Rodmersham is a village in the flat north Kent coastal plain where there is a mix of arable agriculture, market gardening and orchards. Like much of the coastal plain, Rodmersham is a small parish of just over 1,200 acres and able to serve a little over 300 parishioners.
St Nicholas' church is not mentioned in the Doomsday Book of 1086 but was built in time for King Henry II (1154-1189) to gift it to the Order of the Hospital of St. John of Jerusalem. Over time the church was extended by the order and for four centuries the Prior appointed the priest to the parish church.
Much of the building is late English Gothic (1380–1520) or Perpendicular Gothic in design, the same design used in the building of Canterbury Cathedral. However, there are one or two indications of an earlier Decorated Gothic (1275–1380) style building. The tower dates from the 15th century. The Victorian restorations in the late 19th century were considered rather heavy-handed, but the church is a large and striking building.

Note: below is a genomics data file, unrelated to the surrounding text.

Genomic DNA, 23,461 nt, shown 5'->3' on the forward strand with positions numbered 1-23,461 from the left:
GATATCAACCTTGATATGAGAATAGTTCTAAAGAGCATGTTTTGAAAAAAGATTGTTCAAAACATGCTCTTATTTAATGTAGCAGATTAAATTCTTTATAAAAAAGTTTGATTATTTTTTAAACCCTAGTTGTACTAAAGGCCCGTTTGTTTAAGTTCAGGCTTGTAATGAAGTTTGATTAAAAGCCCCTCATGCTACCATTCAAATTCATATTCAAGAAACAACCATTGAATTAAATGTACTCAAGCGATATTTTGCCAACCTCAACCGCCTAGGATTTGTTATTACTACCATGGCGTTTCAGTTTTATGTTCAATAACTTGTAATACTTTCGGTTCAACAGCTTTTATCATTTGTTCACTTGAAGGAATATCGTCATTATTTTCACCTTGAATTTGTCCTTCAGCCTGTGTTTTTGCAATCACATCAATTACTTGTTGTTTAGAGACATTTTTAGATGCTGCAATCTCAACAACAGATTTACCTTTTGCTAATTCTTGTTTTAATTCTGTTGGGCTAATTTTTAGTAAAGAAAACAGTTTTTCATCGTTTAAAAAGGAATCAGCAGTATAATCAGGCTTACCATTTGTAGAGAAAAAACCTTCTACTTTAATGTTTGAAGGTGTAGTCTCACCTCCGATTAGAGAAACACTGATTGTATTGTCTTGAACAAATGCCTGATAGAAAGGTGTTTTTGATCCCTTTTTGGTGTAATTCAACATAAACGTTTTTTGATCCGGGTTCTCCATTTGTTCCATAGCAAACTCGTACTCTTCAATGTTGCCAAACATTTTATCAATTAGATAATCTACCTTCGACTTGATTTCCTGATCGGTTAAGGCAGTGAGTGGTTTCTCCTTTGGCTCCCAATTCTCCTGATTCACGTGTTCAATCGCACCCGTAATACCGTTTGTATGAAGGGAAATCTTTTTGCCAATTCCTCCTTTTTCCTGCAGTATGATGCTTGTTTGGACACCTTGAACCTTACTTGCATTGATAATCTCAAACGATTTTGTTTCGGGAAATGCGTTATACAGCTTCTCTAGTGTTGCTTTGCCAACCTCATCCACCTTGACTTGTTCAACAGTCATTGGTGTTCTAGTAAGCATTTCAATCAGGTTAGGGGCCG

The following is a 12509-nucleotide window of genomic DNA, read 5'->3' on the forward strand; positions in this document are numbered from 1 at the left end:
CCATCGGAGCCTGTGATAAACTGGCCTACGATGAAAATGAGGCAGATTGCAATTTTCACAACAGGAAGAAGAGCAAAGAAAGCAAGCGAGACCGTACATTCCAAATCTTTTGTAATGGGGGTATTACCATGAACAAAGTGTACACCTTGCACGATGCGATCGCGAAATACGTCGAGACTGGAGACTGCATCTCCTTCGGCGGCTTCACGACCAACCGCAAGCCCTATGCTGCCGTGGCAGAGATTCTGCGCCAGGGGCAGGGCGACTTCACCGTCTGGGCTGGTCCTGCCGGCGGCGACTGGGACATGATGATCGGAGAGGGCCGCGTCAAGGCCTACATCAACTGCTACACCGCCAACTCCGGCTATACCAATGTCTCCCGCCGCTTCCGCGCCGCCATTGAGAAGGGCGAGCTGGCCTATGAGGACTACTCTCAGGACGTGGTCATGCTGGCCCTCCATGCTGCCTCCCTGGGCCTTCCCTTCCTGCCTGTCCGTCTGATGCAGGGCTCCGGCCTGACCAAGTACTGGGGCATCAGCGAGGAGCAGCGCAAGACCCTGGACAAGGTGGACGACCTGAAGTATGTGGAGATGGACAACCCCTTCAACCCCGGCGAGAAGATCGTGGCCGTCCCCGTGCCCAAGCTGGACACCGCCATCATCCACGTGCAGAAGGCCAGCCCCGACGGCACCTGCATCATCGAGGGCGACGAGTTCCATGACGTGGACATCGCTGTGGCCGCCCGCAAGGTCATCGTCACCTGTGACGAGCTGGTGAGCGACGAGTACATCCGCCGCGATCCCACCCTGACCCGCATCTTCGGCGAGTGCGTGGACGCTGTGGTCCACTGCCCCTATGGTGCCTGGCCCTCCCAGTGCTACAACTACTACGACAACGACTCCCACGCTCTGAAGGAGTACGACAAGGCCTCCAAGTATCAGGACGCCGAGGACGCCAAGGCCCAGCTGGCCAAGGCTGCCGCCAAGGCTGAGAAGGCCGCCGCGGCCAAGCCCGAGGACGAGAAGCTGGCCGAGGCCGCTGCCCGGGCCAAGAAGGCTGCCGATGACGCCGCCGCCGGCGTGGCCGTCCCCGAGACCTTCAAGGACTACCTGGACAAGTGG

St Nicholas Church in Rodmersham is one mile south of the village of Bapchild and one mile north of Rodmersham Green village. The nearest town is Sittingbourne which is a 10-minute drive away. The church is in a beautiful setting, surrounded by orchards which Kent is so famous for. There is a cluster of homes opposite the church.
St Nicholas Church is a working church where a family service is held on the second Sunday of the month at 11:15 a.m for about one hour. There are also services on the holy days of Easter, Christmas and Harvest Festival. There are additional services held on Remembrance Sunday and other festivals, as well as baptisms and weddings.